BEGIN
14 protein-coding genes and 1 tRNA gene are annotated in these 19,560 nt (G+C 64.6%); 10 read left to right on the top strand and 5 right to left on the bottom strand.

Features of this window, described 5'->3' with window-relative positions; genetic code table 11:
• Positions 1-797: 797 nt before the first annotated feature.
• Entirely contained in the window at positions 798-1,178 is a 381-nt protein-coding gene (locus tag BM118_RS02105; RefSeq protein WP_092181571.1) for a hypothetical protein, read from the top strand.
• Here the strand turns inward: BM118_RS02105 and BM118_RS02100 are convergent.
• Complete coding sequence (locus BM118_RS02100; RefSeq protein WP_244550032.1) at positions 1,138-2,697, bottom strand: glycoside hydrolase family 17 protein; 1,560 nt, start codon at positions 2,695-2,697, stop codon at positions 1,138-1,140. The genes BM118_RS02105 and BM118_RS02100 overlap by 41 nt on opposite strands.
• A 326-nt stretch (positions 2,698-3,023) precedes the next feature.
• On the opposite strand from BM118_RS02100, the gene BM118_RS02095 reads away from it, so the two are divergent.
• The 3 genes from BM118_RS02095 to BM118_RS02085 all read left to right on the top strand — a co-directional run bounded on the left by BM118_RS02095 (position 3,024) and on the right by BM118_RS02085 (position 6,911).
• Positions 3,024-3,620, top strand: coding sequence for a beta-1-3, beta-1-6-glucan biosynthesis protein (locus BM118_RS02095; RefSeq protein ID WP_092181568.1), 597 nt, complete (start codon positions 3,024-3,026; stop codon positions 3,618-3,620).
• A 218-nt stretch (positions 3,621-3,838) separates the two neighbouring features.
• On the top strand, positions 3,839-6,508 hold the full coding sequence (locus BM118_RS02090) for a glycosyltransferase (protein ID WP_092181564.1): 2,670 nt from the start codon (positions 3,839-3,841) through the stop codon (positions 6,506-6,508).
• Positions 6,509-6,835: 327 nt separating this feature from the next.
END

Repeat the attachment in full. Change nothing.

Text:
14 protein-coding genes and 1 tRNA gene are annotated in these 19,560 nt (G+C 64.6%); 10 read left to right on the top strand and 5 right to left on the bottom strand.

Features of this window, described 5'->3' with window-relative positions; genetic code table 11:
• Positions 1-797: 797 nt before the first annotated feature.
• Entirely contained in the window at positions 798-1,178 is a 381-nt protein-coding gene (locus tag BM118_RS02105; RefSeq protein WP_092181571.1) for a hypothetical protein, read from the top strand.
• Here the strand turns inward: BM118_RS02105 and BM118_RS02100 are convergent.
• Complete coding sequence (locus BM118_RS02100; RefSeq protein WP_244550032.1) at positions 1,138-2,697, bottom strand: glycoside hydrolase family 17 protein; 1,560 nt, start codon at positions 2,695-2,697, stop codon at positions 1,138-1,140. The genes BM118_RS02105 and BM118_RS02100 overlap by 41 nt on opposite strands.
• A 326-nt stretch (positions 2,698-3,023) precedes the next feature.
• On the opposite strand from BM118_RS02100, the gene BM118_RS02095 reads away from it, so the two are divergent.
• The 3 genes from BM118_RS02095 to BM118_RS02085 all read left to right on the top strand — a co-directional run bounded on the left by BM118_RS02095 (position 3,024) and on the right by BM118_RS02085 (position 6,911).
• Positions 3,024-3,620, top strand: coding sequence for a beta-1-3, beta-1-6-glucan biosynthesis protein (locus BM118_RS02095; RefSeq protein ID WP_092181568.1), 597 nt, complete (start codon positions 3,024-3,026; stop codon positions 3,618-3,620).
• A 218-nt stretch (positions 3,621-3,838) separates the two neighbouring features.
• On the top strand, positions 3,839-6,508 hold the full coding sequence (locus BM118_RS02090) for a glycosyltransferase (protein ID WP_092181564.1): 2,670 nt from the start codon (positions 3,839-3,841) through the stop codon (positions 6,506-6,508).
• Positions 6,509-6,835: 327 nt separating this feature from the next.